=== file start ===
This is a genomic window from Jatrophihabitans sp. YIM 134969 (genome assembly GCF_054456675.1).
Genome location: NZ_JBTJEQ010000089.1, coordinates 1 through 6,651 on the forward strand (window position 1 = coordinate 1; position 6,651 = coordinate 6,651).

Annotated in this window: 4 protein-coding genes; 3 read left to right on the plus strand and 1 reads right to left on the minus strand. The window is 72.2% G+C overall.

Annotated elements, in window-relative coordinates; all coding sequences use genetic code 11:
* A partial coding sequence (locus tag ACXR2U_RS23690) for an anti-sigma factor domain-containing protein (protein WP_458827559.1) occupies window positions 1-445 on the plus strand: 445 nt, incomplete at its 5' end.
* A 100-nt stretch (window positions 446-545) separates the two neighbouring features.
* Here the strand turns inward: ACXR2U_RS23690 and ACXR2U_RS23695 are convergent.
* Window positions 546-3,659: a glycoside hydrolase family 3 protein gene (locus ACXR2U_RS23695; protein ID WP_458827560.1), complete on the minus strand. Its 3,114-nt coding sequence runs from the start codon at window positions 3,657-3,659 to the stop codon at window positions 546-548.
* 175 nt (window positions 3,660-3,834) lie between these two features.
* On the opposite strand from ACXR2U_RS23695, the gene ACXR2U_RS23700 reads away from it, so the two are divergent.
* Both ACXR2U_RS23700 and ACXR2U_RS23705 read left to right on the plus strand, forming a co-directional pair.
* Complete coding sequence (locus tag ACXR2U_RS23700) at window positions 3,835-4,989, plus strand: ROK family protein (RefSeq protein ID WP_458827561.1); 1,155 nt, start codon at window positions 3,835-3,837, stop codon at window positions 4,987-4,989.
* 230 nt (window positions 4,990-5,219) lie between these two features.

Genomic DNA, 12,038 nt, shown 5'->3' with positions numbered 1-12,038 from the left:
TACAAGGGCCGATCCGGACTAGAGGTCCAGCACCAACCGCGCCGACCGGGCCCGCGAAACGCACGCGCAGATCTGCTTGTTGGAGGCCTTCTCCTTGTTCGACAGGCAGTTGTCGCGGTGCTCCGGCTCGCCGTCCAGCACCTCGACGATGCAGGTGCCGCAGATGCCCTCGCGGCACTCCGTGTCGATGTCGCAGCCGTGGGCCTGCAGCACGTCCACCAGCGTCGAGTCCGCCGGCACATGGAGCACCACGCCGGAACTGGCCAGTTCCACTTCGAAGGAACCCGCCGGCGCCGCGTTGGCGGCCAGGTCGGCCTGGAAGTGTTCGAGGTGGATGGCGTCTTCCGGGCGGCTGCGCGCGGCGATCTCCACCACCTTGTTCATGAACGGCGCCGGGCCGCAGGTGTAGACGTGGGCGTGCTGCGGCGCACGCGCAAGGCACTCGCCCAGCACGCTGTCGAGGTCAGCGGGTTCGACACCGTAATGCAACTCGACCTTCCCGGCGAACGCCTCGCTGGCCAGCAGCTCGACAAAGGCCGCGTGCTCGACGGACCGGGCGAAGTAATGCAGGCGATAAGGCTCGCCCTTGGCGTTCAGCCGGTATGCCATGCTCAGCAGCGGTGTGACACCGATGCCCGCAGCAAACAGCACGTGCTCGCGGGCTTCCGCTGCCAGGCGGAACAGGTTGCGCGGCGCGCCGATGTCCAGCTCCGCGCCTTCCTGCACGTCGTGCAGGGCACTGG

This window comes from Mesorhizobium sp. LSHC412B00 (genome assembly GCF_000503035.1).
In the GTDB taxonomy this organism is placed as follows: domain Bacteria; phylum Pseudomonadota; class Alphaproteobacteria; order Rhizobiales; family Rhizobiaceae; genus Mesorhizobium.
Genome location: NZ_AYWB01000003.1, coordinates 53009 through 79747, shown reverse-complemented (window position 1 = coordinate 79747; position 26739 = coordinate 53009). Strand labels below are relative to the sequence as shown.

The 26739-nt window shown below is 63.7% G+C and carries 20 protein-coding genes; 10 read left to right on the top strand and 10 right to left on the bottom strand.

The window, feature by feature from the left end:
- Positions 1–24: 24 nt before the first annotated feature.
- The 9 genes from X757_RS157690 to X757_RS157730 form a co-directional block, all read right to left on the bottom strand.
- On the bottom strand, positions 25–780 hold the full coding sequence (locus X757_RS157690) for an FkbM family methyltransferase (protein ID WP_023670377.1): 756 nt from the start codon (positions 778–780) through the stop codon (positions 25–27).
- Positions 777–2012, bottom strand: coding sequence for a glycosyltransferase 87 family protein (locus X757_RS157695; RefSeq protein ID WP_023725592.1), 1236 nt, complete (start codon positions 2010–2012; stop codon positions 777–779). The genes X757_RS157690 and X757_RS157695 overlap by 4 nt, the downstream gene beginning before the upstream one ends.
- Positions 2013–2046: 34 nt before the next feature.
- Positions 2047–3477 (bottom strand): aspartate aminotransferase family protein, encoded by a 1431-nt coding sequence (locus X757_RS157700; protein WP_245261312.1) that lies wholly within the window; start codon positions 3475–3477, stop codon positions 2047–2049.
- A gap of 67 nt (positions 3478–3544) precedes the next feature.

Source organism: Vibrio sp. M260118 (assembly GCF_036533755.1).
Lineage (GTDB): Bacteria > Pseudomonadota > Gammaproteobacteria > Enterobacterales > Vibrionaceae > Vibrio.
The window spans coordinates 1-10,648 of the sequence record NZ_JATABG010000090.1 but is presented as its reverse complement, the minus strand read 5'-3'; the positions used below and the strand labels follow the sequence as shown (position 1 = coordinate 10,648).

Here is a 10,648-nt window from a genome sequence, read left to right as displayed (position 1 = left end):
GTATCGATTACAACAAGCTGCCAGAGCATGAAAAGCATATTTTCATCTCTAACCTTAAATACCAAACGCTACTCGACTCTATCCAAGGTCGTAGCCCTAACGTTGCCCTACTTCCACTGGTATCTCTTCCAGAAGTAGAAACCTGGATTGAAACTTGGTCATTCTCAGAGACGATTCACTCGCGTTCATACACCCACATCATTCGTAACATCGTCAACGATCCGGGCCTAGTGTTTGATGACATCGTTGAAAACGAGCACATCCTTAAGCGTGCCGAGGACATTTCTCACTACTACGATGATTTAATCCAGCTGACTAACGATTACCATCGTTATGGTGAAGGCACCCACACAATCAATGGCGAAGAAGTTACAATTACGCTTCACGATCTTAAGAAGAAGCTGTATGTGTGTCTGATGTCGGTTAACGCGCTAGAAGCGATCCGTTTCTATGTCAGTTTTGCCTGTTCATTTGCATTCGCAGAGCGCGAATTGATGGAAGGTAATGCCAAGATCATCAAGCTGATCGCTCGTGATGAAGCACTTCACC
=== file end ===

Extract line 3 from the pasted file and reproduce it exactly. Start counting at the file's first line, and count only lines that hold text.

Annotated in this window: 4 protein-coding genes; 3 read left to right on the plus strand and 1 reads right to left on the minus strand. The window is 72.2% G+C overall.